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Glossary for sellers new to eCommerce

So your dream of being an e-commerce tycoon is finally coming true. Congratulations on taking the first steps. It may seem like a simple endeavor now but many of our customers report that the complexities of the e-tail marketplace can surprise and overwhelm the newcomer.  Knowing some key terms early on can be the difference between being buried in the rush or climbing to the top o f the heap. 

A. Products and Inventory

The single most important idea for any new e-tailer to know is to keep your inventory system simple.  Use consistent SKU/name designations to help you stay organized.  As your business grows your inventory will become more complex. Creating a foundation of simple item designations will help you scale your business efficiently. 

  • SKU: A Stock Keeping Unit is the alphanumeric designation for a product or item.
  • ALU: Alternative Lookup Number  is used as an additional descriptive item identifier.
  • MPN: Manufacturer Part Number which denotes how your manufacturer organizes their inventory.
  • Inventory Part: items that hold quantity. There is a definite and finite number of these items at any given time.  Any physical object would be classified as an inventory part.  
  • Non-inventory Part: items that hold no quantity, and that you do not want to track inventory of. You might use this for something like a downloadable item.  
  • Discount item: Specific" item" used for discounts.  A discount code can manifest as an item within an order (in certain shopping carts). 
  • Other Charge: Used for miscellaneous charges, such as shipping charges 
  • Parent (base) item: The product that has variants, attributes or options (child items) attached to it. An example of this would be the base item "T-Shirt". You cannot purchase a base item; you can only purchase the child items expressed by a combination of traits, such as size and color. 
  • Child item/variants/option/attributes: a quality that changes the initial product, most commonly a size and/or color.  Click here to learn more about these special types of items. 


B. Accounting Basics

  • Inventory Asset: An income account that reflects the total value of  inventory purchased and held within a company.
  • Tax code: The percentage at which tax is assessed for goods and services within a state or municipality.
  • Sales tax: Tax that applied to the sale of goods within a particular geographic area.  This is only changed if the buyer and seller are located in the same city or state. 
  • Local tax: Municipality/county tax that is charged at a separate percentage from the state tax, almost always charged in addition to the state tax.  For example, if you are in San Francisco and selling to someone else in San Francisco, you charge both the state sales tax of 8% and then the San Francisco county sales tax of 1.5% for a total of 9.5%.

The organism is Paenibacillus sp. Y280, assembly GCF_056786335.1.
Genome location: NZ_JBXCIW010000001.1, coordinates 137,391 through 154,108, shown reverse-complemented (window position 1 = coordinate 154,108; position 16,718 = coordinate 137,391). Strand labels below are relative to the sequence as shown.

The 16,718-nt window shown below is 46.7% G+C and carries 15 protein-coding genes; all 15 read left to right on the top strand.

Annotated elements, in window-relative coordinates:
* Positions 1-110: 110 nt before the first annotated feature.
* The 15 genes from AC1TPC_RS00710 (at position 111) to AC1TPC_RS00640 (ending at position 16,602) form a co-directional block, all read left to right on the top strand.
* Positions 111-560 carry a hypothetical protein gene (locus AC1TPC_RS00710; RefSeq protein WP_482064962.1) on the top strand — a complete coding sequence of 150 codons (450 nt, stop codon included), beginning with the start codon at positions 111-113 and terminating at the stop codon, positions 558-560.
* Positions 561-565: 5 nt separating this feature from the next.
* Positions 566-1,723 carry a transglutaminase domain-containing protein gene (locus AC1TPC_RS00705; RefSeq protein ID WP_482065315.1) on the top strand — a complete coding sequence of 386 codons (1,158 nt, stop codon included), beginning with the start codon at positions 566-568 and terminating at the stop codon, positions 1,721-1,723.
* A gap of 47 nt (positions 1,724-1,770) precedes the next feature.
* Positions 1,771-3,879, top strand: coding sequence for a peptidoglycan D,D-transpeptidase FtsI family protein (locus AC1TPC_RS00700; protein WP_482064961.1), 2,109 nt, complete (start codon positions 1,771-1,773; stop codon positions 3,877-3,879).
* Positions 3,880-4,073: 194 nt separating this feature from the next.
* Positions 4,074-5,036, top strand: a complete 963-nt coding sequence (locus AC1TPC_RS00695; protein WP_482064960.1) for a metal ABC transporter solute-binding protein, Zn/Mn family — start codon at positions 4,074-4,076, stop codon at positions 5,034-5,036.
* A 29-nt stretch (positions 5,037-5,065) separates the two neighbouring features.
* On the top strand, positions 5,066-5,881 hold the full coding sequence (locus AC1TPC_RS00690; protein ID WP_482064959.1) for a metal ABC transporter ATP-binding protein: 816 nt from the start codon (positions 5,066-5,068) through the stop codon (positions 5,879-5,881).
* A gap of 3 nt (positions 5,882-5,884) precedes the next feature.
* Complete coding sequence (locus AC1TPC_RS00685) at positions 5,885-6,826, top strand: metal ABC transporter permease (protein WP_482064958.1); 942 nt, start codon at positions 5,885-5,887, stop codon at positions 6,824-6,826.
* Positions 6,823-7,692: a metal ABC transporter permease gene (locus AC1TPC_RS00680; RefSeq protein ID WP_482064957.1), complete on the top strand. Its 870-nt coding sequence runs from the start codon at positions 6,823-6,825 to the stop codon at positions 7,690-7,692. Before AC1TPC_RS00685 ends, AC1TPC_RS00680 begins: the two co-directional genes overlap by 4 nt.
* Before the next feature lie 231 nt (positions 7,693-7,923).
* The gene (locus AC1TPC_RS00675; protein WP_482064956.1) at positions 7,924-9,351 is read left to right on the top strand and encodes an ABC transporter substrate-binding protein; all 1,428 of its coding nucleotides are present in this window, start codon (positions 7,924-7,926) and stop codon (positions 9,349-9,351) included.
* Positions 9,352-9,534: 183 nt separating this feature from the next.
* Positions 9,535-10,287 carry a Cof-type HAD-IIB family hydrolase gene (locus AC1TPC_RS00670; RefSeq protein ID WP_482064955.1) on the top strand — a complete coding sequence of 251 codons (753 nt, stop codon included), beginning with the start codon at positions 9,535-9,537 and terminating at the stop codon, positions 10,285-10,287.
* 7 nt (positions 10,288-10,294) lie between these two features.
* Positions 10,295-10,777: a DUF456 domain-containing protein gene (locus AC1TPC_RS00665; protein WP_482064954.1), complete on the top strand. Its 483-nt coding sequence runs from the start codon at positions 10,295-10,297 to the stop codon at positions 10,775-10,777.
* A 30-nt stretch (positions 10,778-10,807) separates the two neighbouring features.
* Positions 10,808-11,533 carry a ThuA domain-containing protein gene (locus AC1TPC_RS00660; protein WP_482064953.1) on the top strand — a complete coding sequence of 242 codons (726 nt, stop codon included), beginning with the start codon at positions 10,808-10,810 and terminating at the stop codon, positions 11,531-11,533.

• Out of state tax: Tax charged to buyers of a different state/municipality other than the one in which the business is located. Usually 0%.  
  • Value-added tax (VAT): Tax that is added to the market value of an item which is used in Canada, the European Union, Australia, and New Zealand. Essentially a sales tax for those areas. 
  • Sales receipt: A receipt for sale which include taxes, discounts and adjustments for sale that has been paid. 
  • Sales Order: An order for items or services from a business that is to be paid for by an arrangement between the business and the customer.  Similar to an estimate. 
  • Purchase Order: An offer issued by a merchant to a vendor which indicates quantities and prices for items the merchant wishes to purchase. 
  • Invoice: A bill (paid or unpaid) issued by a seller (merchant) to buyer.


C. In eCC Desktop

  • Matching criteria: Data eCC uses to recognize a product in the online store and its corresponding twin in the accounting system.  For example, you might set the online store SKU to be matched to the accounting system item name/number.  That way, when eCC sees a SKU that matches an item name/number it will know they are the same product. 


D. Online Channel (Shopping Cart/Marketplace)

  • Order status: The various "tags" a shopping cart assigns an order in response to the various events. Setting up these tags is a part of the setup process. An example of this is making an order "Pending" when it is first ordered and then "Shipped" when a shipping label is generated.  


E. Shipping

Generally shipping charges should be enough to cover all the shipping expenses- that is what the shipper (FedEx/UPS/, etc) changes you (merchant) and the price of all necessary shipping supplies (boxes, postage, etc). 

  • Shipping charges: How much your customer pays for shipping when placing the order. 
  • Shipping cost: The charge the merchant pays to ship the order.  This usually means that you are paying to the shipper like FedEx, UPS, etc. 


F. Things to avoid

  • Overselling: When you sell more product than you have.  Usually occurs when there are multiple selling channels, such as a brick-and-mortar store as well as an online channel or multiple online stores. 
  • Backorder: An order that has both in stock and out-of-stock items.  The out-of-stock items are to be purchased and shipped to the client.    
  • Sub-items in QuickBooks: The sub-item is always associated and combined with the parent designation and separated by a ":".  Therefore making your child products more complex.  If possible, keep to a single SKU/name. 


Pro tip: Don't wait until eCC is fully implemented to launch your website.  It is important to understand where/how eCC Desktop can improve your order fulfillment operations.  

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